Double decoupling in the global economy
Twelve months ago, we reviewed the major trends we thought likely to influence the global economy and financial markets in the next decade. One year on, it is time to reassess the situation. Pictet’s Strategy Committee met in mid-October to analyse and update our view of the structural framework for investment decisions in the coming years.
Last year, we pinpointed deflation as the primary risk hanging over Western economies. Recent moves by the US Federal
Reserve Board (QE2) and the solid showing by government bonds (contrary to consensus expectations of a year ago) have vindicated our view. Our impression that emerging countries would experience a bubble in local asset prices, fuelled by a massive influx of capital fleeing mature currencies and unable to invest in China, has also been corroborated. Against this background, gold and local-currency emerging sovereign debt have lived up to expectations, posting gains of over 30% and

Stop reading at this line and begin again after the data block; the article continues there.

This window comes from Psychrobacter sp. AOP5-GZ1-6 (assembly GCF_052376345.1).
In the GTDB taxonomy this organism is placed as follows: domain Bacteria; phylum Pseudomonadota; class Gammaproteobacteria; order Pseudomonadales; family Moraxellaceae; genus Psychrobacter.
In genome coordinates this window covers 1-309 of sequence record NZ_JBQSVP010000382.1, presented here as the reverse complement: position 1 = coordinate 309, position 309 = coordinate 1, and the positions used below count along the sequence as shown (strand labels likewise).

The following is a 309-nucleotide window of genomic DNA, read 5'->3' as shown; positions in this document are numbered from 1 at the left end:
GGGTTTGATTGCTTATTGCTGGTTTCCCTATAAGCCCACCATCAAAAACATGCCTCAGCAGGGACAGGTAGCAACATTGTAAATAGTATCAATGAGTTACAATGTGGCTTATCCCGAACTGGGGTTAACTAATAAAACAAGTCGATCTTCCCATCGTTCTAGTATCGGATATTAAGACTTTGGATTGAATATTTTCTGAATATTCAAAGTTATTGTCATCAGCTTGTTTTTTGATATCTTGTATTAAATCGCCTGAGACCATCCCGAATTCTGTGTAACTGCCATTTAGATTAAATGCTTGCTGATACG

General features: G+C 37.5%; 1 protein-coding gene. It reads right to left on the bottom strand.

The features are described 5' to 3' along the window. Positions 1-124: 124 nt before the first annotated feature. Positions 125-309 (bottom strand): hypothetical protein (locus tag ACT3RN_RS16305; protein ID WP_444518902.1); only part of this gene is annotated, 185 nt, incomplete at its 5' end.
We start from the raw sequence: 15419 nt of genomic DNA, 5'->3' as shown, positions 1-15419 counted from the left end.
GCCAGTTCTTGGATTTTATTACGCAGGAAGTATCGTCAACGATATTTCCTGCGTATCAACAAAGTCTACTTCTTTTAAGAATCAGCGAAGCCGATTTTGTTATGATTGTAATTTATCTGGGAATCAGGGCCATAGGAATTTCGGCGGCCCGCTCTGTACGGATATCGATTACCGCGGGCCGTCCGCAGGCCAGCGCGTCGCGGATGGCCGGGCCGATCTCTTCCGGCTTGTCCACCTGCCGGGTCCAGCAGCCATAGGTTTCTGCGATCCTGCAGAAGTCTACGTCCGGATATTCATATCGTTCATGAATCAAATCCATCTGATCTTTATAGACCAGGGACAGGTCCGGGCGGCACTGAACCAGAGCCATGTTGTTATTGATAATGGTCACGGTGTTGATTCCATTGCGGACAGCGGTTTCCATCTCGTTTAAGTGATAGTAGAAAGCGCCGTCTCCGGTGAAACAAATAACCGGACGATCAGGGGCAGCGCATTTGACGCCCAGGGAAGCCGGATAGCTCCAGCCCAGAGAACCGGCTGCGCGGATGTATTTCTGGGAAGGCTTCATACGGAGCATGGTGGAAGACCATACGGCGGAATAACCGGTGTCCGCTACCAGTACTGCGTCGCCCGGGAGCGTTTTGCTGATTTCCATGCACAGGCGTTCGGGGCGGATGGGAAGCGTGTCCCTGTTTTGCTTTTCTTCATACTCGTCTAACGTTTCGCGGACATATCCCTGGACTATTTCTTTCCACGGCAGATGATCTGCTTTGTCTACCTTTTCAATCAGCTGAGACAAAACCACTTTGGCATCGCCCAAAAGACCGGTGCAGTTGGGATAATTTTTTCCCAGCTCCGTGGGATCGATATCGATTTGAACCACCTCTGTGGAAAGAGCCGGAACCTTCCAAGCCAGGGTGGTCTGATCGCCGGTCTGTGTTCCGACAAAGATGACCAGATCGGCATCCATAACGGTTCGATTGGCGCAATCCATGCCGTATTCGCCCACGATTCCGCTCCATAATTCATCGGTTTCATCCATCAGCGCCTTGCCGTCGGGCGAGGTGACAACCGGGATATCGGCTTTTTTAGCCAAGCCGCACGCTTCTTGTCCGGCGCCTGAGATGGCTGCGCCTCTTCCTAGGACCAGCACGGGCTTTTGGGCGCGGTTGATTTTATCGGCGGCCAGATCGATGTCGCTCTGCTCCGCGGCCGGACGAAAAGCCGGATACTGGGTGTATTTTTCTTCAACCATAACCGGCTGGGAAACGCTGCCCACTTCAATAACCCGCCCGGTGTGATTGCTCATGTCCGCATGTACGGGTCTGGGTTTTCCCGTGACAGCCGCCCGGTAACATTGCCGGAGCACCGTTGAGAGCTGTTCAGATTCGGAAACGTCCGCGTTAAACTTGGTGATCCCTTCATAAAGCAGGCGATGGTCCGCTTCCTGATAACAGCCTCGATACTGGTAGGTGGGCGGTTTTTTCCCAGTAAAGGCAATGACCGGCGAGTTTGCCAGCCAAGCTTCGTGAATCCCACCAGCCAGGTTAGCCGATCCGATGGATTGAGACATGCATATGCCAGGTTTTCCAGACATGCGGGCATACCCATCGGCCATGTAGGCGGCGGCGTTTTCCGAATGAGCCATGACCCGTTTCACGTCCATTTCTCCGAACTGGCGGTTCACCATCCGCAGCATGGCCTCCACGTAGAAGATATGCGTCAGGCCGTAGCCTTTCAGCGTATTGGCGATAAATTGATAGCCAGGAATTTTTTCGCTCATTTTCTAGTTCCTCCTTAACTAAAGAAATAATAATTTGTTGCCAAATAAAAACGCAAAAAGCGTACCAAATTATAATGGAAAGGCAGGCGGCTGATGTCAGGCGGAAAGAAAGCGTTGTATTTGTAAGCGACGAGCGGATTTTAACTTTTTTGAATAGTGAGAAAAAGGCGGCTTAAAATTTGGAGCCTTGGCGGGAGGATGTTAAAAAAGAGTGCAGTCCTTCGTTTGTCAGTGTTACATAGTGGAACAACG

11%, respectively. Our play on peak cheap oil via oil services stocks has also paid off as a result of the BP accident in the Gulf of Mexico, even though, in the immediate aftermath, oil shares did take a hit. We were wrong in our renewable energy play which has failed to deliver owing to several governments’ decisions to slash state subsidies.